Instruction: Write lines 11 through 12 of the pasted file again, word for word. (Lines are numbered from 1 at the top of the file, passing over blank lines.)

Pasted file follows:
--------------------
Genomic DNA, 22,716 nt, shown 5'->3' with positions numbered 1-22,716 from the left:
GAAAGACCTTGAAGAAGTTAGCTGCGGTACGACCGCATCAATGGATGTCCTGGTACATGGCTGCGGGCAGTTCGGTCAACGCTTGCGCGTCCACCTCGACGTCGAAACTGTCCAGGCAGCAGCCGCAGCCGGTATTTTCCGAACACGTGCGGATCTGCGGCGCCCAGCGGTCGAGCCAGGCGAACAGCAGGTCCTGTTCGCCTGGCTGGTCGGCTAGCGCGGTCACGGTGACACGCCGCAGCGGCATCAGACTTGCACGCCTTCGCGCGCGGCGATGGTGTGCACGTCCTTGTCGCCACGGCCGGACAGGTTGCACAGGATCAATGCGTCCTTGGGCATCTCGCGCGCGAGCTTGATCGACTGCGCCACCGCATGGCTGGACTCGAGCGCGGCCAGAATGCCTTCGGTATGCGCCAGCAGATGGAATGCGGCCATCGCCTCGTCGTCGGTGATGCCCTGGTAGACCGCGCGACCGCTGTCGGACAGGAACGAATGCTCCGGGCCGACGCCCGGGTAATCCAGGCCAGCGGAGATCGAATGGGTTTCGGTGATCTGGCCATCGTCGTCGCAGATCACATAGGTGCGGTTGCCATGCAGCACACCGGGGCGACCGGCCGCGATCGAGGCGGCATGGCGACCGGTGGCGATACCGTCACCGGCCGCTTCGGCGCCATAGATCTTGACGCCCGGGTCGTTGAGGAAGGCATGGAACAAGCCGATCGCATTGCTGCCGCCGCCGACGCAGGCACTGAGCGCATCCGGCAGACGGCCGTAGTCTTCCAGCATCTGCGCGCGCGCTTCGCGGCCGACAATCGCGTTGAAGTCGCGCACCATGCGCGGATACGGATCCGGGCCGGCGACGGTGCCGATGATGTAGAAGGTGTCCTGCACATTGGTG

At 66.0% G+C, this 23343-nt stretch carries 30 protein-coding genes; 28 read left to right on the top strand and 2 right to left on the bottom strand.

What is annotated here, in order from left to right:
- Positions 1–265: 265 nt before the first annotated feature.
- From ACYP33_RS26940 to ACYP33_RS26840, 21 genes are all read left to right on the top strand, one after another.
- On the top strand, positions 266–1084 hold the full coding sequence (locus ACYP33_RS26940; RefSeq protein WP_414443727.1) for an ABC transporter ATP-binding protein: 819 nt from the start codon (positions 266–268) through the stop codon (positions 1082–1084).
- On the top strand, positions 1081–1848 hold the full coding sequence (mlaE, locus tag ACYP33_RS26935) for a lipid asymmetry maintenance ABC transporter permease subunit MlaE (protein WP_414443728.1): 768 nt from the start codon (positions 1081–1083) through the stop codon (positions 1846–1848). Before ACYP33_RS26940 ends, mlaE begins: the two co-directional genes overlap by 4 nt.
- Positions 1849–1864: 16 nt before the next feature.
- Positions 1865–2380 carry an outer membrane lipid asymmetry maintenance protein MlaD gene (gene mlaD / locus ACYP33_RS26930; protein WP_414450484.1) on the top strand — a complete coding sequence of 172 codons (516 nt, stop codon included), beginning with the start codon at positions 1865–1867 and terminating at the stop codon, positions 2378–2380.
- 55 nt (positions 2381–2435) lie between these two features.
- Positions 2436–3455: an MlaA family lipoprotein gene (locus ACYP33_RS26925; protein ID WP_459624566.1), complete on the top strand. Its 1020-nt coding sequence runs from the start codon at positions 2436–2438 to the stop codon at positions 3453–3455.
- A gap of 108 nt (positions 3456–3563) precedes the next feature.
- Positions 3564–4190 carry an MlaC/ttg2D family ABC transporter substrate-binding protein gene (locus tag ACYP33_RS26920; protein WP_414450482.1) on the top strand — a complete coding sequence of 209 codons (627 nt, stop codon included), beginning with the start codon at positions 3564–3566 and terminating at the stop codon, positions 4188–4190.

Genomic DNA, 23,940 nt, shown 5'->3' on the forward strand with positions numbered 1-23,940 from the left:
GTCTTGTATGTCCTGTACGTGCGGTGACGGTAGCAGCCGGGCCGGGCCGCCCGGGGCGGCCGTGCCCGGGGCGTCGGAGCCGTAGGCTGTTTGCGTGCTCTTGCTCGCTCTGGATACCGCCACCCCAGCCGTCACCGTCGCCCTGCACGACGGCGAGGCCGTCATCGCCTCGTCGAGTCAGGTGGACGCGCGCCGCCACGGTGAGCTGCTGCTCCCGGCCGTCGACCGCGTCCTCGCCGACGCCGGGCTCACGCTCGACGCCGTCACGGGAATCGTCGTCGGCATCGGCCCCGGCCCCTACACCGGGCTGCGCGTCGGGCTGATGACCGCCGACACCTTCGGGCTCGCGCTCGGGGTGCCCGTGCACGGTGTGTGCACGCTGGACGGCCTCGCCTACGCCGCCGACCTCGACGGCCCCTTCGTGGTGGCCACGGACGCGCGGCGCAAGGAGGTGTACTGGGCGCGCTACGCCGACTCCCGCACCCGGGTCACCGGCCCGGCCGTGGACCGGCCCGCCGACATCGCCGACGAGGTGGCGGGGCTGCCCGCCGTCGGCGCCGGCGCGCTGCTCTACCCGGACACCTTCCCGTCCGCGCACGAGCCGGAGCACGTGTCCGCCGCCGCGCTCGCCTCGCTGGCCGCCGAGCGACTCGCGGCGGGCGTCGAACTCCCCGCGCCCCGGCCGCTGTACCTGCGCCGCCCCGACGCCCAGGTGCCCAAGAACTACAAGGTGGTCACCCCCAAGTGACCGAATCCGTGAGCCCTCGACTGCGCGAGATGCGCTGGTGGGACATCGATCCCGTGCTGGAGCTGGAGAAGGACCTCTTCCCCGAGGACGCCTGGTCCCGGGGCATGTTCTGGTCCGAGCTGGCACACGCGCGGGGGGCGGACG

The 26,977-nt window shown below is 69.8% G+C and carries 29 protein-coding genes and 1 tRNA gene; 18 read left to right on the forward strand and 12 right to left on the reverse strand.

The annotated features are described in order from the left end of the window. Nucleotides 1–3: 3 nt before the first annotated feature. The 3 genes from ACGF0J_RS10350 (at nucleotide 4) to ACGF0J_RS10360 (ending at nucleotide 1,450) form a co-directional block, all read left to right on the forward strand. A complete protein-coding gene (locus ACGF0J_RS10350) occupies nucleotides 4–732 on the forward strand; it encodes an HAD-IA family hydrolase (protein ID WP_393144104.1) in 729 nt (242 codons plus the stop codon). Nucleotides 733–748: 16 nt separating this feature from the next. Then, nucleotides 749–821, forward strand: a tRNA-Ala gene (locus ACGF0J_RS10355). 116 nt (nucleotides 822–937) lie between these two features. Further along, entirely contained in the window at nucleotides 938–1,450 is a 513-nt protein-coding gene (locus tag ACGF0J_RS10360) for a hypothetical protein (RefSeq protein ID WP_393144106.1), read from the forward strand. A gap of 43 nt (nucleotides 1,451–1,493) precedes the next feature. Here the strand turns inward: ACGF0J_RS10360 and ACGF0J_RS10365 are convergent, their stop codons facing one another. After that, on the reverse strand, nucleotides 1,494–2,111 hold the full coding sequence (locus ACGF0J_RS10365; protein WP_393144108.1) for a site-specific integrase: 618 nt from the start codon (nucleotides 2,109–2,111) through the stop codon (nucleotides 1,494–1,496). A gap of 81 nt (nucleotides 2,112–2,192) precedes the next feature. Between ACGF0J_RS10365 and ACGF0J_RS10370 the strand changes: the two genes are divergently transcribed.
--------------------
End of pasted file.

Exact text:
- 55 nt (positions 2381–2435) lie between these two features.
- Positions 2436–3455: an MlaA family lipoprotein gene (locus ACYP33_RS26925; protein ID WP_459624566.1), complete on the top strand. Its 1020-nt coding sequence runs from the start codon at positions 2436–2438 to the stop codon at positions 3453–3455.